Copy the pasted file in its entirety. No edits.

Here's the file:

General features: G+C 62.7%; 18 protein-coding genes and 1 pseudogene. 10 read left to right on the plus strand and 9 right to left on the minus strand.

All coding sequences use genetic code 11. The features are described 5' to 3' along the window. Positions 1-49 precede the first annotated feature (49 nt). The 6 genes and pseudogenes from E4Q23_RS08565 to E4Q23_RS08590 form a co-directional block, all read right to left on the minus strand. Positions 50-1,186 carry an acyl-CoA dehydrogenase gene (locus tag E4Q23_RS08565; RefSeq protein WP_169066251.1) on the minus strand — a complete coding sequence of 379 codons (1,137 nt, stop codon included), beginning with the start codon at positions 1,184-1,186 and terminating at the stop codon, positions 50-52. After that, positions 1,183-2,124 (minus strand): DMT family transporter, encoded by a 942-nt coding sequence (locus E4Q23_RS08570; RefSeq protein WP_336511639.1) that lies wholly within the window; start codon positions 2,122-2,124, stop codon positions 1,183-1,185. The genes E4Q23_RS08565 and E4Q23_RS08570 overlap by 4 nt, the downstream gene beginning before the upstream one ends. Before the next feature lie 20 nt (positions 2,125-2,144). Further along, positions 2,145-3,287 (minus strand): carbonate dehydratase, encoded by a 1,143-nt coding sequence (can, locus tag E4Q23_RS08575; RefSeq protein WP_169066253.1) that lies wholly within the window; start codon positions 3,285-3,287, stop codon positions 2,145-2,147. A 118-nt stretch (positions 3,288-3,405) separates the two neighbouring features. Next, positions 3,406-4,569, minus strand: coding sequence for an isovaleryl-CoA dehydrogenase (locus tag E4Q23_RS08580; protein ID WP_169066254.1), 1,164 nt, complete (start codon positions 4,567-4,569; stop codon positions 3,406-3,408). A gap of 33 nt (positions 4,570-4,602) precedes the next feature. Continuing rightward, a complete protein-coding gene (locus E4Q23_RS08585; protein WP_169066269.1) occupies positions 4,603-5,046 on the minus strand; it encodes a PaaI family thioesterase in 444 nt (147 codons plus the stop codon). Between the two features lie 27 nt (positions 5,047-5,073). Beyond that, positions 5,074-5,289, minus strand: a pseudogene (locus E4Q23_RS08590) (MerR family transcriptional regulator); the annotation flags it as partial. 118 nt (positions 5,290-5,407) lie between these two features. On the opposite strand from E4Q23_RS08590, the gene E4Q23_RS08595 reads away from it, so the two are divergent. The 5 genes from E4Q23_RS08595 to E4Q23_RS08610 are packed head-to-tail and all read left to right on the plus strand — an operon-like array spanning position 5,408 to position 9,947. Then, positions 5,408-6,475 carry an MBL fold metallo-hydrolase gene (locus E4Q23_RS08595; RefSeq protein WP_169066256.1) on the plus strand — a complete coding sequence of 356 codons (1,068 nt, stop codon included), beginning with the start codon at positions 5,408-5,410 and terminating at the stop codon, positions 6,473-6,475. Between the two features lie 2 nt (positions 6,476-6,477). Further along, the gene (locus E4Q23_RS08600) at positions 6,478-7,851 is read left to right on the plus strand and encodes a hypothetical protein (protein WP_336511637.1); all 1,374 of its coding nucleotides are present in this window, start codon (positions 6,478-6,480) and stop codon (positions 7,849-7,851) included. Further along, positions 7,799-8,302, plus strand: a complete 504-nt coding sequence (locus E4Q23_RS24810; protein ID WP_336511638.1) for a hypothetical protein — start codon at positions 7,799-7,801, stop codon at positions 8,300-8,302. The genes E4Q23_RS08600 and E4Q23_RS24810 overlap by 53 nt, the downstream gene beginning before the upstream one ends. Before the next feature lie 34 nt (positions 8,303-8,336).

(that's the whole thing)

General features: G+C 62.7%; 18 protein-coding genes and 1 pseudogene. 10 read left to right on the plus strand and 9 right to left on the minus strand.

All coding sequences use genetic code 11. The features are described 5' to 3' along the window. Positions 1-49 precede the first annotated feature (49 nt). The 6 genes and pseudogenes from E4Q23_RS08565 to E4Q23_RS08590 form a co-directional block, all read right to left on the minus strand. Positions 50-1,186 carry an acyl-CoA dehydrogenase gene (locus tag E4Q23_RS08565; RefSeq protein WP_169066251.1) on the minus strand — a complete coding sequence of 379 codons (1,137 nt, stop codon included), beginning with the start codon at positions 1,184-1,186 and terminating at the stop codon, positions 50-52. After that, positions 1,183-2,124 (minus strand): DMT family transporter, encoded by a 942-nt coding sequence (locus E4Q23_RS08570; RefSeq protein WP_336511639.1) that lies wholly within the window; start codon positions 2,122-2,124, stop codon positions 1,183-1,185. The genes E4Q23_RS08565 and E4Q23_RS08570 overlap by 4 nt, the downstream gene beginning before the upstream one ends. Before the next feature lie 20 nt (positions 2,125-2,144). Further along, positions 2,145-3,287 (minus strand): carbonate dehydratase, encoded by a 1,143-nt coding sequence (can, locus tag E4Q23_RS08575; RefSeq protein WP_169066253.1) that lies wholly within the window; start codon positions 3,285-3,287, stop codon positions 2,145-2,147. A 118-nt stretch (positions 3,288-3,405) separates the two neighbouring features. Next, positions 3,406-4,569, minus strand: coding sequence for an isovaleryl-CoA dehydrogenase (locus tag E4Q23_RS08580; protein ID WP_169066254.1), 1,164 nt, complete (start codon positions 4,567-4,569; stop codon positions 3,406-3,408). A gap of 33 nt (positions 4,570-4,602) precedes the next feature. Continuing rightward, a complete protein-coding gene (locus E4Q23_RS08585; protein WP_169066269.1) occupies positions 4,603-5,046 on the minus strand; it encodes a PaaI family thioesterase in 444 nt (147 codons plus the stop codon). Between the two features lie 27 nt (positions 5,047-5,073). Beyond that, positions 5,074-5,289, minus strand: a pseudogene (locus E4Q23_RS08590) (MerR family transcriptional regulator); the annotation flags it as partial. 118 nt (positions 5,290-5,407) lie between these two features. On the opposite strand from E4Q23_RS08590, the gene E4Q23_RS08595 reads away from it, so the two are divergent. The 5 genes from E4Q23_RS08595 to E4Q23_RS08610 are packed head-to-tail and all read left to right on the plus strand — an operon-like array spanning position 5,408 to position 9,947. Then, positions 5,408-6,475 carry an MBL fold metallo-hydrolase gene (locus E4Q23_RS08595; RefSeq protein WP_169066256.1) on the plus strand — a complete coding sequence of 356 codons (1,068 nt, stop codon included), beginning with the start codon at positions 5,408-5,410 and terminating at the stop codon, positions 6,473-6,475. Between the two features lie 2 nt (positions 6,476-6,477). Further along, the gene (locus E4Q23_RS08600) at positions 6,478-7,851 is read left to right on the plus strand and encodes a hypothetical protein (protein WP_336511637.1); all 1,374 of its coding nucleotides are present in this window, start codon (positions 6,478-6,480) and stop codon (positions 7,849-7,851) included. Further along, positions 7,799-8,302, plus strand: a complete 504-nt coding sequence (locus E4Q23_RS24810; protein ID WP_336511638.1) for a hypothetical protein — start codon at positions 7,799-7,801, stop codon at positions 8,300-8,302. The genes E4Q23_RS08600 and E4Q23_RS24810 overlap by 53 nt, the downstream gene beginning before the upstream one ends. Before the next feature lie 34 nt (positions 8,303-8,336).